The two-week infection rate for COVID-19 is calculated from the point at which a positive sample is drawn, not the date on which a case was reported to the public, Clallam County Health Officer Dr. Allison Unthank said.
Clallam County’s 53.9 per 100,000 population infection rate was derived from samples collected from July 26 through Sunday, Unthank said Tuesday.
“They standardize by the date the lab was drawn,” Unthank said, “because if you look across Clallam County, most of our labs come back within about two days, but in the far West End, sometimes it’s like seven days.”
“So in order to keep a consistent metric, it’s when the lab was done is what we measure by,” she said.
Jefferson County had a 15.7 per 100,000 infection rate based on having five new cases in the past 14 days, Jefferson County Health Officer Tom Locke said.
The statewide COVID-19 transmission rate was 127.6 per 100,000 for the two-week period ending Aug. 4.
As of Tuesday, the state COVID-19 risk assessment dashboard listed 30.3 cases per 100,000 in Clallam County for the past two weeks.
Unthank said the disparity comes from the state using older data — 30.3 per 100,000 was Clallam County’s infection rate for the two-week period ending Aug. 4.
To find the new data, click on the “COVID-19 Disease Activity,” tab on the dashboard, click on Clallam County and use the mouse to hover the over the line graph.
“We use an adjusted population of 77,000, so the formula is that total number of reported cases who had labs drawn in that time period divided by 0.77,” Unthank said.
“It won’t always match the total number (of cases) reported.”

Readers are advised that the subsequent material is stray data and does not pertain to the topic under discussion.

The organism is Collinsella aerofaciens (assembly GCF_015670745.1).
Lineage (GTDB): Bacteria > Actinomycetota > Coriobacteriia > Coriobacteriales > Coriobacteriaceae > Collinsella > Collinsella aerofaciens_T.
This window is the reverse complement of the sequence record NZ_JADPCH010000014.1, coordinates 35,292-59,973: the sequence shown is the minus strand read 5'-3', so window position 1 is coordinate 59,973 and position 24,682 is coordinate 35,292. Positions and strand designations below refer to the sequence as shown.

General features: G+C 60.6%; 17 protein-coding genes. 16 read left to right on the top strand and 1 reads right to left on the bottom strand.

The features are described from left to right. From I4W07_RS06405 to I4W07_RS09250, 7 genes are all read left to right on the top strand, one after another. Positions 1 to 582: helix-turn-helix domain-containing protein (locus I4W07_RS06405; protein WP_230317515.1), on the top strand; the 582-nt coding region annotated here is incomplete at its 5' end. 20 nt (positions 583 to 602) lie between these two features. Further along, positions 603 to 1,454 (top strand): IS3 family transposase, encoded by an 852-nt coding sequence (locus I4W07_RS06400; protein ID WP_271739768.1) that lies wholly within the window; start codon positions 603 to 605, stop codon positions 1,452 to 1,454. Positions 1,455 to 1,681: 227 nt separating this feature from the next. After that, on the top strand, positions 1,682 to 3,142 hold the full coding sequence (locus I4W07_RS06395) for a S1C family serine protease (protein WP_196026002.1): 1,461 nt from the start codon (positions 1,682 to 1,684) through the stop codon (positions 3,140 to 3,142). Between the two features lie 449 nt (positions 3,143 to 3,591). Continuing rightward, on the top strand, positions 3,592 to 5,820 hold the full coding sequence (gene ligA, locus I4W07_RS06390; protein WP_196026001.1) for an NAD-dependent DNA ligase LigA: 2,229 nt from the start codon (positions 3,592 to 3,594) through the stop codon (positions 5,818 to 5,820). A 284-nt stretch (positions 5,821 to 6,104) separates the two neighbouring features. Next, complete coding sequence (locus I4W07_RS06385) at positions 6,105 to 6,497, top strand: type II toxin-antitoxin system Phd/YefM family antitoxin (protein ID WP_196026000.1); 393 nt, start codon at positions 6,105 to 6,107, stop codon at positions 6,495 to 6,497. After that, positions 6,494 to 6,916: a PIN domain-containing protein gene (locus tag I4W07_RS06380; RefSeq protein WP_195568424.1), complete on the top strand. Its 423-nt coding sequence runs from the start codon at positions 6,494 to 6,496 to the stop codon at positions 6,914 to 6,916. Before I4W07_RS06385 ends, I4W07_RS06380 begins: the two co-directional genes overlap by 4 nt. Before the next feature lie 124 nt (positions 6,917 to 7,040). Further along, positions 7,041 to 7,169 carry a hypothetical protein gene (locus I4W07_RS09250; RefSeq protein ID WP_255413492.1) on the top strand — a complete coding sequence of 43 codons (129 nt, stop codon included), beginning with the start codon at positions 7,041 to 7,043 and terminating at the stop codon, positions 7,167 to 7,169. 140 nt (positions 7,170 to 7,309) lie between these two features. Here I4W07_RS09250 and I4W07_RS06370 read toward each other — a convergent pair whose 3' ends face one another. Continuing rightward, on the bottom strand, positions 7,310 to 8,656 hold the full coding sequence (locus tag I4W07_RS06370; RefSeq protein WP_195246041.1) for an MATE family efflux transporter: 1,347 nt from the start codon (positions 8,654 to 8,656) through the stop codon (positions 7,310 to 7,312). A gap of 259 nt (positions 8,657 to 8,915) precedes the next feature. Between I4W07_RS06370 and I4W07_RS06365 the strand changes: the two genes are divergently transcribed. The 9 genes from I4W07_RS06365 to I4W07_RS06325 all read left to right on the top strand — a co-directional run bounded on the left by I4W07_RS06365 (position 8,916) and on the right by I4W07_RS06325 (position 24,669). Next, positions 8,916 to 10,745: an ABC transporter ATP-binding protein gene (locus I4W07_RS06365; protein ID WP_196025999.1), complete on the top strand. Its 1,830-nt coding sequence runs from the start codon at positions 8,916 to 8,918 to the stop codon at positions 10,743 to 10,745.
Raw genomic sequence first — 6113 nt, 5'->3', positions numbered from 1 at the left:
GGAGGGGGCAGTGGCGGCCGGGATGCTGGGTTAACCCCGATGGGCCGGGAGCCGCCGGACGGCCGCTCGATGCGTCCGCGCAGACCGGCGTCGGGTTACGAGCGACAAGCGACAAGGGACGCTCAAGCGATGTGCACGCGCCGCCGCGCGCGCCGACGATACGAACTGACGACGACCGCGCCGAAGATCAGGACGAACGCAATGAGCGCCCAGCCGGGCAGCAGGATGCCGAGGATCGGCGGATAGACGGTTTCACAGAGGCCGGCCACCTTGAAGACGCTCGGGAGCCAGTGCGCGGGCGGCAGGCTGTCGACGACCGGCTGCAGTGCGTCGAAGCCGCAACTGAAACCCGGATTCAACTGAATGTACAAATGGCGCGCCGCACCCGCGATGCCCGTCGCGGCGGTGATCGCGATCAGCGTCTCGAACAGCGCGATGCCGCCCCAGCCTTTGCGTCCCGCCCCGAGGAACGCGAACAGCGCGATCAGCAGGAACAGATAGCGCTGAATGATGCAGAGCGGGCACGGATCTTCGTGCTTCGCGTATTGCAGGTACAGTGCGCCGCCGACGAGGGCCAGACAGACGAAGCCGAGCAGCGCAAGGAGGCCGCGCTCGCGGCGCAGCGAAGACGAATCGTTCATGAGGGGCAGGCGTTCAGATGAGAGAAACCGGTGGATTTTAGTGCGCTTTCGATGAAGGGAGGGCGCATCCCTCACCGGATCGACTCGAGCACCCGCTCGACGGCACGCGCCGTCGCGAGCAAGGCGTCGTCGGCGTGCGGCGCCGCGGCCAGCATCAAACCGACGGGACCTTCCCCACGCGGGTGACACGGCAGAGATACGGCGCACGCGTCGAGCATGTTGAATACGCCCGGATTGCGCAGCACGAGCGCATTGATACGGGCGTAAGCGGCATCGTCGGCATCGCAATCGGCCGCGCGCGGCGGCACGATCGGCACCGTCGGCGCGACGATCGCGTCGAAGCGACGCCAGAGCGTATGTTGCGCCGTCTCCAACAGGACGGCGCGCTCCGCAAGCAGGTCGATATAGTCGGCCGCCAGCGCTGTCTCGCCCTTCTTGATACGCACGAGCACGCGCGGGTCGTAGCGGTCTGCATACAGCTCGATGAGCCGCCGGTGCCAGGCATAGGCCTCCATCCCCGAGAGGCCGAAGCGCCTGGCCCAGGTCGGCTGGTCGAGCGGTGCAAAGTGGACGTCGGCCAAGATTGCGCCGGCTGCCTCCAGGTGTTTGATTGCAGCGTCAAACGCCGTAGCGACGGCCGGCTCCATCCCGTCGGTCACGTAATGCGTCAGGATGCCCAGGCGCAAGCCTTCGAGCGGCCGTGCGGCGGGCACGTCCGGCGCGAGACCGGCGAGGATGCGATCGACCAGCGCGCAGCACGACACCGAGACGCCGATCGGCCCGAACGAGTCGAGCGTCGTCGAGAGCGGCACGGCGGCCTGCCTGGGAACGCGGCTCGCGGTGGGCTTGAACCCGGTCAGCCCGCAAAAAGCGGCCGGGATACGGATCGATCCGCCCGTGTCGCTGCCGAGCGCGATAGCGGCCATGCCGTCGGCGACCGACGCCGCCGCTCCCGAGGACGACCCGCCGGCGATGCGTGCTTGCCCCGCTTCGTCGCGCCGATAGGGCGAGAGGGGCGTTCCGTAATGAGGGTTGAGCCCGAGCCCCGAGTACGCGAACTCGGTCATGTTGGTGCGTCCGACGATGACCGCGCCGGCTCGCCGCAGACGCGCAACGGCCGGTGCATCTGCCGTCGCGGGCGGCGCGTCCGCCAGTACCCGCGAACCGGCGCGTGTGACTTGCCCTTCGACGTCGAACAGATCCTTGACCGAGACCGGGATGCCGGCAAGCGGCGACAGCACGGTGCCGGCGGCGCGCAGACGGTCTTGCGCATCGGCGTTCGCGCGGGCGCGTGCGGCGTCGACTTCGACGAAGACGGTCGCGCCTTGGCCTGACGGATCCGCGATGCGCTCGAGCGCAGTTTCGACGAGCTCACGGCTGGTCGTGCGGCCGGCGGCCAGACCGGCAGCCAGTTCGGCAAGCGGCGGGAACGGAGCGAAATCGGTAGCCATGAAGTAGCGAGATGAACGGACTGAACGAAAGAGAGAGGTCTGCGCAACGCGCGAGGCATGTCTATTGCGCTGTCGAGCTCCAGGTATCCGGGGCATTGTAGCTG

Clallam County had 47 new cases of COVID-19 reported for the two-week period ending Tuesday — 89 as of July 28 and 136 as of Tuesday.
That equates to 61 cases per 100,000 without the formula that is applied.
Jefferson County had five new cases for the two-week period ending Tuesday — 50 as of July 28 and 55 as of Tuesday.
That equates to 15.7 per 100,000 population based on Jefferson County’s 31,900 population in 2019.
“We were using the 2020 county population of 32,800 last week but switched to the 2019 population of 31,900 to be consistent with the state calculations,” Locke said Tuesday.
A rate below 25 per 100,000 is considered low risk, according to a measurement provided from the state last week. Between 25 and 75 cases per 100,000 is moderate risk. High risk is over 75 per 100,00, as computed by the formula.
Gov. Jay Inslee and other officials announced the infection risk parameters when recommending that most schools consider online learning only this fall to slow the spread of COVID-19.
In moderate-risk counties, he said distance learning should be considered for middle and high school students. In-person learning could be an option for elementary students and those with special needs.
In low-risk counties, school districts should consider a hybrid distance/in-person schedule for older students and in-person learning for elementary school students.
Unthank said a data malfunction at the state level caused a lag in COVID-19 cases appearing on the dashboard.
“I’m hoping once they get that fixed, they’ll start updating it daily again, and then we’ll be able to see our numbers in real time,” Unthank said.
“In order to keep a consistent metric,” she added, “it’s when the lab was done.”
Reporter Rob Ollikainen can be reached at [email protected].